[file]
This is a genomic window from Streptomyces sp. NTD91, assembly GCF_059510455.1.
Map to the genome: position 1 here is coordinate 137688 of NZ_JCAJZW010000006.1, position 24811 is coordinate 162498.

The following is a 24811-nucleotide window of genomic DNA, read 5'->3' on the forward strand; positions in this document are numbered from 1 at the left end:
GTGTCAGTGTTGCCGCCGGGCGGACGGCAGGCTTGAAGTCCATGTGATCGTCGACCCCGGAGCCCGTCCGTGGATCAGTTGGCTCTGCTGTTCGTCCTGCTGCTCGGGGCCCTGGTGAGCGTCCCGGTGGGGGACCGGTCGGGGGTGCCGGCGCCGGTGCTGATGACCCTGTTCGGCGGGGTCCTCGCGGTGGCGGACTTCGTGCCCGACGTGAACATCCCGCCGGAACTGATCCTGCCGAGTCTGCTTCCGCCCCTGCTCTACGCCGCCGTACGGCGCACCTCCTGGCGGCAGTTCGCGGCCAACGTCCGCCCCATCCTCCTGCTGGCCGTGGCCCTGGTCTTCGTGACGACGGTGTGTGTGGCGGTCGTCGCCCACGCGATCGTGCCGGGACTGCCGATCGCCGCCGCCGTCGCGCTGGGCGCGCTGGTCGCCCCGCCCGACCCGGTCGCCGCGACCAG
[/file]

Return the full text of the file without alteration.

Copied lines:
This is a genomic window from Streptomyces sp. NTD91, assembly GCF_059510455.1.
Map to the genome: position 1 here is coordinate 137688 of NZ_JCAJZW010000006.1, position 24811 is coordinate 162498.

The following is a 24811-nucleotide window of genomic DNA, read 5'->3' on the forward strand; positions in this document are numbered from 1 at the left end:
GTGTCAGTGTTGCCGCCGGGCGGACGGCAGGCTTGAAGTCCATGTGATCGTCGACCCCGGAGCCCGTCCGTGGATCAGTTGGCTCTGCTGTTCGTCCTGCTGCTCGGGGCCCTGGTGAGCGTCCCGGTGGGGGACCGGTCGGGGGTGCCGGCGCCGGTGCTGATGACCCTGTTCGGCGGGGTCCTCGCGGTGGCGGACTTCGTGCCCGACGTGAACATCCCGCCGGAACTGATCCTGCCGAGTCTGCTTCCGCCCCTGCTCTACGCCGCCGTACGGCGCACCTCCTGGCGGCAGTTCGCGGCCAACGTCCGCCCCATCCTCCTGCTGGCCGTGGCCCTGGTCTTCGTGACGACGGTGTGTGTGGCGGTCGTCGCCCACGCGATCGTGCCGGGACTGCCGATCGCCGCCGCCGTCGCGCTGGGCGCGCTGGTCGCCCCGCCCGACCCGGTCGCCGCGACCAG